Sports Medicine/knee pain treatment options
I recently injured my knee thanks to my 100 lb dog. I just got my mri results and I'm trying to figure out if surgery is in my future. If so what will the extent of the surgery be. I've had 3 surgeries in the past but this is the most extensive mri result ive ever received. I'm just wondering what the mostly likely treatment plan that would be recommended.
There is an ovoid, complex, lobulated parameniscal cyst (10 x20 mm) arising along hoffa's fat pad at the anterior intercondylar notch adjacent to the lateral meniscus ventral root ligament which represents a tear.
the medial meniscus is normal and morphology and signal intensity.
the anterior cruciate ligament demonstrates thinckening with intasubstance signal abnormality representing a partial thickness and imtasubstance tear. Of note, the parameniscal cyst extends into the reason of the tibial attachment of the anterior cruciate ligament.
the posterior cruciate ligament is normal and morphology and signal intensity. the medial collateral ligament, lateral collateral ligament complex and patellar tendon are normal and morphology and signal intensity. A punctate enthesophyte arising along the quadriceps tendon attachment to the patella.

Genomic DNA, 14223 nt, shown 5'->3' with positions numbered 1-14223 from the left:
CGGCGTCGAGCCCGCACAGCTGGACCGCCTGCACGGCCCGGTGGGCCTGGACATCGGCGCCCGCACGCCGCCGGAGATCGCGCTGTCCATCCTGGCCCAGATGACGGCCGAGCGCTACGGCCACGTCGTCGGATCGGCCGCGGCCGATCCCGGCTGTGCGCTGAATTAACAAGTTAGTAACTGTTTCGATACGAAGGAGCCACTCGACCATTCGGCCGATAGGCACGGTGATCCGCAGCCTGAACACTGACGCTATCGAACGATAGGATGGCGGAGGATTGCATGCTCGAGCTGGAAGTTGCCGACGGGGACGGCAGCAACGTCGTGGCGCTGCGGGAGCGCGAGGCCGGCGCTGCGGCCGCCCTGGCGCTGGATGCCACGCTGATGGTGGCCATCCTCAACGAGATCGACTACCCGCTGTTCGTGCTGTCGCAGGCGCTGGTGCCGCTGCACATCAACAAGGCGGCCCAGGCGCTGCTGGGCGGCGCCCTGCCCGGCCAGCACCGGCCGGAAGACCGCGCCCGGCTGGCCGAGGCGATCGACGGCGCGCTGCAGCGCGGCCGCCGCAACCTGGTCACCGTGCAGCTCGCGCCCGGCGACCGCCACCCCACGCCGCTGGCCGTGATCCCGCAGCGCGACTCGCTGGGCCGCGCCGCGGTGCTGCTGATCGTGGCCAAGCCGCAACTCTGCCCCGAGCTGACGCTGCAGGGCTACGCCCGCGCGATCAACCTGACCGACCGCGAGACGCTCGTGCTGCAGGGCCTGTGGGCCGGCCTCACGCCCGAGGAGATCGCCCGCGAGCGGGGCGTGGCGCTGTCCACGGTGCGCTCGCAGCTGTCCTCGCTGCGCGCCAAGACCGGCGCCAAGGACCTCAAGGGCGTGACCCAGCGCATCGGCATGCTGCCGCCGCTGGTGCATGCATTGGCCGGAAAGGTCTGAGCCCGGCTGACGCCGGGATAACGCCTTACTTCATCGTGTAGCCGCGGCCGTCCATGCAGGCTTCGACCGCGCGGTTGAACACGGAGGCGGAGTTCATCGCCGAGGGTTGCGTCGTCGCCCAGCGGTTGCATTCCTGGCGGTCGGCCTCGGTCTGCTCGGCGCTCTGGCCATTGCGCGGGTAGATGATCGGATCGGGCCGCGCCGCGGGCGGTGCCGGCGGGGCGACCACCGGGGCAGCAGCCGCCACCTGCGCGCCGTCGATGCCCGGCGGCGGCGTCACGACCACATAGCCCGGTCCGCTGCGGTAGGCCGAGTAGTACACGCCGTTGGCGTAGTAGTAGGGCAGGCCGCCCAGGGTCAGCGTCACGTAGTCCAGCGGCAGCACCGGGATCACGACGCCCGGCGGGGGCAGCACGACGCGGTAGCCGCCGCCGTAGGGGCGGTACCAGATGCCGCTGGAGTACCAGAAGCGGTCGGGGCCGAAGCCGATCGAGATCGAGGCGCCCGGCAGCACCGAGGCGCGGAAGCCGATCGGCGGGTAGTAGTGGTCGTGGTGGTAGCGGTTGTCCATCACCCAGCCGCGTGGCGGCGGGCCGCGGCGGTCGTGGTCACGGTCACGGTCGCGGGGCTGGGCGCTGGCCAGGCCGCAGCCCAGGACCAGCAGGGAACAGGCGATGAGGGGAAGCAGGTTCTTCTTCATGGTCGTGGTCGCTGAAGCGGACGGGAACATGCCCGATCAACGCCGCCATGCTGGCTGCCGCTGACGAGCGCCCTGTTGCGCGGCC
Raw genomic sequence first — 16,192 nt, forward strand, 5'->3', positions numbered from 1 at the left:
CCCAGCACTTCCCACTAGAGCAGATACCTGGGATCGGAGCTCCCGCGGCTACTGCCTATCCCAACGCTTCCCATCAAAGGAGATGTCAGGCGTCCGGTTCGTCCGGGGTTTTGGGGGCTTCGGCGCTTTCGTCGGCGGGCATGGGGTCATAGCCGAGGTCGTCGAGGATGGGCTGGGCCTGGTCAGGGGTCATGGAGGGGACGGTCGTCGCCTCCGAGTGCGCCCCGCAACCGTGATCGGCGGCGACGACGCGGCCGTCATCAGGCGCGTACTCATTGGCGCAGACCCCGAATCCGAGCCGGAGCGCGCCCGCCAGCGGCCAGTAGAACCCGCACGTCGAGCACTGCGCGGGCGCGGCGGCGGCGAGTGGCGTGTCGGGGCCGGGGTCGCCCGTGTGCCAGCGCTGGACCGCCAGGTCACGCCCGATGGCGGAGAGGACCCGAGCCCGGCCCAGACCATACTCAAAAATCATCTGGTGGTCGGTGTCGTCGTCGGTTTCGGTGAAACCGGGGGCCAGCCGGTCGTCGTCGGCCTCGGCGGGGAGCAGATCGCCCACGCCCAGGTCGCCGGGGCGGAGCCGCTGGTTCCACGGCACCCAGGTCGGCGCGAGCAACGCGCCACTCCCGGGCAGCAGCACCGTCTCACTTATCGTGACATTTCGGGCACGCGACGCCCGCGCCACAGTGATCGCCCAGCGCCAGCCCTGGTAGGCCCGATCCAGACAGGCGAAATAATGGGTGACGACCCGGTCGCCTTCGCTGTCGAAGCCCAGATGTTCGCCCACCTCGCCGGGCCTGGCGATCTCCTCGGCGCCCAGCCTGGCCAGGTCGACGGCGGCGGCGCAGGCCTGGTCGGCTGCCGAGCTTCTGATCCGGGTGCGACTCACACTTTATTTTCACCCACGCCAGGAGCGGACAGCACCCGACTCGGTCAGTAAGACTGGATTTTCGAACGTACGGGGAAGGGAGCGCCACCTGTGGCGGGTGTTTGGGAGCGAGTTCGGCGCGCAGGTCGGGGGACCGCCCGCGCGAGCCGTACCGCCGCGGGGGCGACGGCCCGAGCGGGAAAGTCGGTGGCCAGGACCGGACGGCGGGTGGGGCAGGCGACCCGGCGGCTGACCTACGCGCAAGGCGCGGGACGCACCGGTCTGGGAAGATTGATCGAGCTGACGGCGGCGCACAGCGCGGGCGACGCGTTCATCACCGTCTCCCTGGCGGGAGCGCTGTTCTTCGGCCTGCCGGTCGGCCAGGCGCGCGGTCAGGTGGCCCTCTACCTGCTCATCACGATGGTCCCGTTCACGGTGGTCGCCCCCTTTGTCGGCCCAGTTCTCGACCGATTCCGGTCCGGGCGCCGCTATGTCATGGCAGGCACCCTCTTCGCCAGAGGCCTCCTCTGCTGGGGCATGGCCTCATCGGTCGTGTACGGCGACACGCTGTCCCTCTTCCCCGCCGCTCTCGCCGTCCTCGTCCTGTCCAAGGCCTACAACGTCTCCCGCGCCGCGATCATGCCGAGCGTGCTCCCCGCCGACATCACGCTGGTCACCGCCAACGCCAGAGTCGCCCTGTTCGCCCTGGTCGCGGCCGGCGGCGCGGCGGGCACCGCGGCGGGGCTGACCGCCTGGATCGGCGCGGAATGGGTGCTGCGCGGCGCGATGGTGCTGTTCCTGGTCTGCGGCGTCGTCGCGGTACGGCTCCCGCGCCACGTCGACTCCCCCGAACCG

there is a physiologic amount of fluid in the joint space. trace semi membraneous bursal fluid is identified.
the marrow signal demonstrates no infiltrative process. A subchondrial cyst is identified within the midline tibial plateau.
there is a slight patellar tilt. the tibial tubercle to trochlear groove distance is 8 mm. there is a pateller articular cartilage signal cartilage signal heterogeneity. No osteochondral defect, fracture or significant cartilage loss is identified.
1. large, avoid parameniscal cyst adjacemt to a torn lateral meniscus dorsal root ligament.
2. Partial thickness intrasubstance anterior cruciate ligament tear.Of note, the parameniscal cyst extends along the anterior cruciate ligament attached to the tibia.
3 slight lateral patellar.
Hi Leslie- I recc that you get orthopaedist opinions re surgical options including whether non surgical options would be possible like physical therapy. Your age & history, (3surguries) are factors. Also your activity level. Another question is what "new damage" was done with latest injury. Consulting with your previous surgeon makes sense since they would know what was done previously & what has changed. Often in women, foot mechanics play a roll so make sure orthotics are included in your future.
Sounds like surgical problem, but make sure you get few orthopaedic opinions & explore conservative options. Good luck,.. Dr. Bob Weil